Apex Testing Best Practices

I’ve been talking about Apex code test a lot lately and wanted to post a brief note about some of the most important things to consider when writing Apex tests. This is not a complete list by all means, but I feel these points sometimes get lost in the longer posts. Some excellent reading: An Introduction to Apex Code Test Methods and How to Write Good Unit Tests.

Create Your Own Test Data

Never rely on existing data for your tests. Version 24.0 and above encourage this even more as they don’t allow access to existing data by default. You should create all your test data and use it during the testing. If you have a lot of test data, set up a factory to build your test data so you don’t to constantly repeat yourself when creating Accounts. Take a look at Smart Factory for one way to do this.

Also, you don’t have to worry about cleaning up your test data since it never actually commits it to the database. The tests are run but your users are non the wiser. A couple of side effects: your recently used list is usually empty after you’ve run tests that create a lot of records and auto-numbers get incremented, so there can be gaps in your numbering sequence on object like cases.

Test Small Parts

Each of your tests should only test a small part of the code. If you have a bunch of helper classes, each of those helper classes should all have their own test classes rather than relying on testing the helper classes by using other classes that may call the helpers.

Test All Scenarios

I see too many people shooting for 75% code coverage without actually thinking about the various scenarios that could be encountered once the code gets into production. For example, if you have a trigger on accounts, actually test it for bulk by creating 200 accounts and inserting them at one time to the database. Also test various permutations of data. If you have code that does something with accounts and contacts, have you considered a test case where there is a contact without an account, a person account or maybe an account without contacts? Put all these possible scenarios into your test class.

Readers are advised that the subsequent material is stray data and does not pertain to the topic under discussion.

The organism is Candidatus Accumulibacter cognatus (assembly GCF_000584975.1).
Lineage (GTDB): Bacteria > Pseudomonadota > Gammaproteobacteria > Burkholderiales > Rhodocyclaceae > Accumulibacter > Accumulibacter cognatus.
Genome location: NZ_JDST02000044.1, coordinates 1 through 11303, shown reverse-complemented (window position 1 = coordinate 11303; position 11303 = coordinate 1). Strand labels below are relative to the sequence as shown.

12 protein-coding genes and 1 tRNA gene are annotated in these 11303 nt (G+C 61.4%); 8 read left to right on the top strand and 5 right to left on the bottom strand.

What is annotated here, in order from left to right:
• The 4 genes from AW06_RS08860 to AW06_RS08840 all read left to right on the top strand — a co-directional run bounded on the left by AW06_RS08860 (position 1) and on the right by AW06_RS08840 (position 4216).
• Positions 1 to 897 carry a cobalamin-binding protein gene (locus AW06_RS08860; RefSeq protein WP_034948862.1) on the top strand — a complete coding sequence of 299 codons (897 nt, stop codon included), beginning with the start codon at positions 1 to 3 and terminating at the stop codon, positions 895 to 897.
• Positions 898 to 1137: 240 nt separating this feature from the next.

Always Assert

Never assume that because the code ran with no exceptions thrown and you have more than 75% code coverage that your code did what you actually wanted. Remember that all tests are run in your org every time you deploy new code to make sure the new code plays well with everything else in the org. Also, Salesforce runs all tests in all orgs several times before each release to make sure they aren’t breaking existing code out there. The only way for them to really know is if your code has assertions and those fail.

Conclusion

Remember, testing is required for a reason. It makes you a better coder because you have to think about all the scenarios your code might encounter. Don’t think of it as an onerous process that you hate at the end. Write your tests as you go or even before you code your classes.

What are some best practices you like to see when writing tests?

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